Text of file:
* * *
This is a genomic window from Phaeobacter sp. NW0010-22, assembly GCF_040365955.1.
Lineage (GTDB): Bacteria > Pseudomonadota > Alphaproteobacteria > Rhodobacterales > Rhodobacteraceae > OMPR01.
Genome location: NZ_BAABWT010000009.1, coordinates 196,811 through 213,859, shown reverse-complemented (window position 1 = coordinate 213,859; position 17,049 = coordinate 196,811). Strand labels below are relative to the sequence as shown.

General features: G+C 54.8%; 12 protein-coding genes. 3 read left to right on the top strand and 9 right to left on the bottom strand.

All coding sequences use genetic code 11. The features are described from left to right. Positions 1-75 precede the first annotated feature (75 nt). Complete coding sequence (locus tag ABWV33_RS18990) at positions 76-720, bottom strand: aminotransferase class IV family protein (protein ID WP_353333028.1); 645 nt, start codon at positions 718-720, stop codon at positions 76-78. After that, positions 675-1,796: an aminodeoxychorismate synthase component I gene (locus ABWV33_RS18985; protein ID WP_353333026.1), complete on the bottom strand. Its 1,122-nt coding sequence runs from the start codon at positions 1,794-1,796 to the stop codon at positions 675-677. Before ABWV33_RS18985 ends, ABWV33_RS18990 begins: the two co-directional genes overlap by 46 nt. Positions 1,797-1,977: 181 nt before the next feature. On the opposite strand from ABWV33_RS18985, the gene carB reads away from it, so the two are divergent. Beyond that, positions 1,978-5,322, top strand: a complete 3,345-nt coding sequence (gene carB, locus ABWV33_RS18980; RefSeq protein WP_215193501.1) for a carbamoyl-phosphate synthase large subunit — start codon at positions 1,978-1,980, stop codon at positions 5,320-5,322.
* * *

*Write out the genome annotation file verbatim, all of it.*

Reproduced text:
This is a genomic window from Phaeobacter sp. NW0010-22, assembly GCF_040365955.1.
Lineage (GTDB): Bacteria > Pseudomonadota > Alphaproteobacteria > Rhodobacterales > Rhodobacteraceae > OMPR01.
Genome location: NZ_BAABWT010000009.1, coordinates 196,811 through 213,859, shown reverse-complemented (window position 1 = coordinate 213,859; position 17,049 = coordinate 196,811). Strand labels below are relative to the sequence as shown.

General features: G+C 54.8%; 12 protein-coding genes. 3 read left to right on the top strand and 9 right to left on the bottom strand.

All coding sequences use genetic code 11. The features are described from left to right. Positions 1-75 precede the first annotated feature (75 nt). Complete coding sequence (locus tag ABWV33_RS18990) at positions 76-720, bottom strand: aminotransferase class IV family protein (protein ID WP_353333028.1); 645 nt, start codon at positions 718-720, stop codon at positions 76-78. After that, positions 675-1,796: an aminodeoxychorismate synthase component I gene (locus ABWV33_RS18985; protein ID WP_353333026.1), complete on the bottom strand. Its 1,122-nt coding sequence runs from the start codon at positions 1,794-1,796 to the stop codon at positions 675-677. Before ABWV33_RS18985 ends, ABWV33_RS18990 begins: the two co-directional genes overlap by 46 nt. Positions 1,797-1,977: 181 nt before the next feature. On the opposite strand from ABWV33_RS18985, the gene carB reads away from it, so the two are divergent. Beyond that, positions 1,978-5,322, top strand: a complete 3,345-nt coding sequence (gene carB, locus ABWV33_RS18980; RefSeq protein WP_215193501.1) for a carbamoyl-phosphate synthase large subunit — start codon at positions 1,978-1,980, stop codon at positions 5,320-5,322.